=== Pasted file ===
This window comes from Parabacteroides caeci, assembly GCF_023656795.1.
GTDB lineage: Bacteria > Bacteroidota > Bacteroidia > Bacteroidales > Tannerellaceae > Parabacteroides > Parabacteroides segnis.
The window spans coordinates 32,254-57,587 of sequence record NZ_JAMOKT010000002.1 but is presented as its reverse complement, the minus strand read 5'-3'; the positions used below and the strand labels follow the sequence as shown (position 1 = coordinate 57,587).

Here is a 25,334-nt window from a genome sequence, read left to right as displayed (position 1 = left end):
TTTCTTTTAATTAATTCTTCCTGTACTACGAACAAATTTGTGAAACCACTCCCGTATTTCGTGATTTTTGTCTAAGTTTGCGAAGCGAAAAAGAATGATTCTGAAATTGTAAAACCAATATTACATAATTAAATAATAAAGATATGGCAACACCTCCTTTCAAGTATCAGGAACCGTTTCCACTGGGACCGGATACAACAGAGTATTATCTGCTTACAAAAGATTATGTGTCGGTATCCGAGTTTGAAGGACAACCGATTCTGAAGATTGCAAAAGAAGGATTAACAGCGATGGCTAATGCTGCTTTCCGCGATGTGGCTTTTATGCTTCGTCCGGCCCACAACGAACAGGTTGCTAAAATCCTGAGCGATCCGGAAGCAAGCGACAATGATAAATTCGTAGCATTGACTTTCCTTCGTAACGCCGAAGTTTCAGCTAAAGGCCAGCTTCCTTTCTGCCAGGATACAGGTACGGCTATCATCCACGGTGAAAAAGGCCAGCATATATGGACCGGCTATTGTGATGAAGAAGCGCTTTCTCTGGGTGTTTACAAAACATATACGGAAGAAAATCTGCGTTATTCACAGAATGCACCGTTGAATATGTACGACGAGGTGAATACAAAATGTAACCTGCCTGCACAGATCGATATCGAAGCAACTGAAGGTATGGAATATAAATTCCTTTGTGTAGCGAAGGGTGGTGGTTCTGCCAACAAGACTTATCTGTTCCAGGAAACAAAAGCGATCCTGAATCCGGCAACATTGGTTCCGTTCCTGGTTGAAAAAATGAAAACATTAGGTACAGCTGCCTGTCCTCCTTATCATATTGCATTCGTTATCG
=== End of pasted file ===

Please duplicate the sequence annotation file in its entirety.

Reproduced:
This window comes from Parabacteroides caeci, assembly GCF_023656795.1.
GTDB lineage: Bacteria > Bacteroidota > Bacteroidia > Bacteroidales > Tannerellaceae > Parabacteroides > Parabacteroides segnis.
The window spans coordinates 32,254-57,587 of sequence record NZ_JAMOKT010000002.1 but is presented as its reverse complement, the minus strand read 5'-3'; the positions used below and the strand labels follow the sequence as shown (position 1 = coordinate 57,587).

Here is a 25,334-nt window from a genome sequence, read left to right as displayed (position 1 = left end):
TTTCTTTTAATTAATTCTTCCTGTACTACGAACAAATTTGTGAAACCACTCCCGTATTTCGTGATTTTTGTCTAAGTTTGCGAAGCGAAAAAGAATGATTCTGAAATTGTAAAACCAATATTACATAATTAAATAATAAAGATATGGCAACACCTCCTTTCAAGTATCAGGAACCGTTTCCACTGGGACCGGATACAACAGAGTATTATCTGCTTACAAAAGATTATGTGTCGGTATCCGAGTTTGAAGGACAACCGATTCTGAAGATTGCAAAAGAAGGATTAACAGCGATGGCTAATGCTGCTTTCCGCGATGTGGCTTTTATGCTTCGTCCGGCCCACAACGAACAGGTTGCTAAAATCCTGAGCGATCCGGAAGCAAGCGACAATGATAAATTCGTAGCATTGACTTTCCTTCGTAACGCCGAAGTTTCAGCTAAAGGCCAGCTTCCTTTCTGCCAGGATACAGGTACGGCTATCATCCACGGTGAAAAAGGCCAGCATATATGGACCGGCTATTGTGATGAAGAAGCGCTTTCTCTGGGTGTTTACAAAACATATACGGAAGAAAATCTGCGTTATTCACAGAATGCACCGTTGAATATGTACGACGAGGTGAATACAAAATGTAACCTGCCTGCACAGATCGATATCGAAGCAACTGAAGGTATGGAATATAAATTCCTTTGTGTAGCGAAGGGTGGTGGTTCTGCCAACAAGACTTATCTGTTCCAGGAAACAAAAGCGATCCTGAATCCGGCAACATTGGTTCCGTTCCTGGTTGAAAAAATGAAAACATTAGGTACAGCTGCCTGTCCTCCTTATCATATTGCATTCGTTATCG